Kylie Jenner: the reality-TV star making a billion

A self-made businesswoman, or just famous for being famous? Either way, Kylie Jenner is on track to become the youngest billionaire on record. Jane Lewis reports.

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Kylie Jenner: a billionaire at 20?

"Welcome to the era of extreme fame leverage," says Forbes. At 20, the most junior member of the "Kardashian-Jenner industrial complex", Kylie Jenner, is on course to become "the youngest self-made billionaire ever" trumping Facebook's Mark Zuckerberg, who became one at the age of 23.

A meteoric rise Jenner launched Kylie Cosmetics "from her mom's kitchen table" just two years ago with a $29 "lip kit" consisting of a matching set of lipstick and lipliner. She is now the sole proprietor of a business valued at $800m.

Forbes reckons that once additional earnings from TV programmes and endorsements are factored in, she is worth $900m just a whisker away from the billionaire mark.Given its "perpetually young" consumer base, the $532bn beauty industry has always been "inordinately driven by influencers and role models". But Jenner's ascent has been especially meteoric, particularly as "all she does" to make her money is leverage her social media following.

But what a following. With over 110 million followers on Instagram and millions more on Snapchat many of them young women and girls Jenner can harness an "audience at once massive and targeted", says Forbes. She may belong to a family often dismissed as being "famous for being famous", but the Kardashian clan is more than adept at "monetising that to the extreme".

They also have an uncanny ability to move other markets, says Time. "Sooo does anyone else not open Snapchat anymore?" Kylie asked her followers back in February. Bang went $1.3bn from Snapchat's market value. And this month's hot news that Kylie has ditched her trademark pouty lip fillers for "a more natural aesthetic", as The Daily Telegraph notes, is already causing ructions in the cosmetics treatments market.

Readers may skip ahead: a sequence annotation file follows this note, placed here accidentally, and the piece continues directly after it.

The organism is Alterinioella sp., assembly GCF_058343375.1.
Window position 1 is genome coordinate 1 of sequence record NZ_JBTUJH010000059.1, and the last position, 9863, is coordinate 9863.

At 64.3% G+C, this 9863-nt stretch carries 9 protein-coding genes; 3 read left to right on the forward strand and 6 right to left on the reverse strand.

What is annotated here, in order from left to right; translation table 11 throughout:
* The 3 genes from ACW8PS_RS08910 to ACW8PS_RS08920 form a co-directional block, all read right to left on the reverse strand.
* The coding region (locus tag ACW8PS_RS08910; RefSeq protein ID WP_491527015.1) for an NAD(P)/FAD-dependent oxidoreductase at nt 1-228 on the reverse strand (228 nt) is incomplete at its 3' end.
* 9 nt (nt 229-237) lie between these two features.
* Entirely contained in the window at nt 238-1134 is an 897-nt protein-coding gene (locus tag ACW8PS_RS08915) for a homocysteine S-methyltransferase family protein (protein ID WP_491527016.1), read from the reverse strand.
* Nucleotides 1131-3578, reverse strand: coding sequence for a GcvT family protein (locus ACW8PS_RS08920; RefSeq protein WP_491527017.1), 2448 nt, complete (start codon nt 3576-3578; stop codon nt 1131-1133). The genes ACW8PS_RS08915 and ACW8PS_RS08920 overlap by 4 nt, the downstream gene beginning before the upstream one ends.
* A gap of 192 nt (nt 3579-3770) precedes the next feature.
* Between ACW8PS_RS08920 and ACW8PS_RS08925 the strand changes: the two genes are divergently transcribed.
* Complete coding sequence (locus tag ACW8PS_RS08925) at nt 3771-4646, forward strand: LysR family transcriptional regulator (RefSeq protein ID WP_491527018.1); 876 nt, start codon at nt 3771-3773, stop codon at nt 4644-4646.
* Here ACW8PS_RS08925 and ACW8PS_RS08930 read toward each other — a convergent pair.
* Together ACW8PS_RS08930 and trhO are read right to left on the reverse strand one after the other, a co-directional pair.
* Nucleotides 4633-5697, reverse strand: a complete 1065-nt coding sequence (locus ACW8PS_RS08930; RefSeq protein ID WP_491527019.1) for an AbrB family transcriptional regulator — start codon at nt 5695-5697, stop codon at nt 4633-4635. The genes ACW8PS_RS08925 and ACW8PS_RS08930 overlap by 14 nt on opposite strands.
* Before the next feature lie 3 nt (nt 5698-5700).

With such huge fortunes being so casually made from Kardashian assets such as Kylie's lips or her half-sister Kim's "booty", no wonder the air in America has been "crackling with financial resentment", says The New Yorker. "The greatest irritant" to many is the word "self-made". Kylie, after all, first came to prominence as a ten-year-old appearing on the family reality TV show Keeping Up With The Kardashians.

Does someone born into such a well-connected dynasty really qualify as "self-made"? asks Ben Chu in The Independent. The Kardashian siblings reckon so. "We are all self-made'," observed Kim in a recent interview on the entertainment website Refinery29. "Not one [of us] has ever depended on our parents for anything other than financial advice."

The power behind the throne

Nonetheless, it is often said that the real mastermind behind the dynasty's meteoric financial success is the family's self-styled "Momager", Kris Jenner (pictured below) a former airline stewardess who found her calling managing the finances of her second husband, the former Olympic athlete Bruce (now Caitlyn) Jenner.

"Kris Jenner tends to drive the big moves," notes Forbes. Steered by their mother, each member of the family created their own moneymaking scheme: "from mobile gaming (Kim), to modelling (Kendall) and even socks (Rob)". Like most of the family, Kylie is "an intuitive marketer".

However, it was her "shrewd mother" who takes a 10% management cut from all her children's ventures who sensed that the make-up kits "could be an ongoing business" and who brought in the e-commerce platform, Shopify, to handle the logistics of Kylie's "ultra-light start-up". Still, only time will tell whether Kylie Cosmetics, which Jenner intends to pass on to her daughter Stormi eventually, has staying power. Revenue growth is reportedly already beginning to taper.

Whether truly "self-made" or not, "Kylie Jenner really is an economic phenomenon", concludes Chu. The "explosive growth" of her company "is confirmation of the awesome financial power of modern internet-powered celebrity The economics make sense. What such trends say about the state of our society is, of course, another matter."

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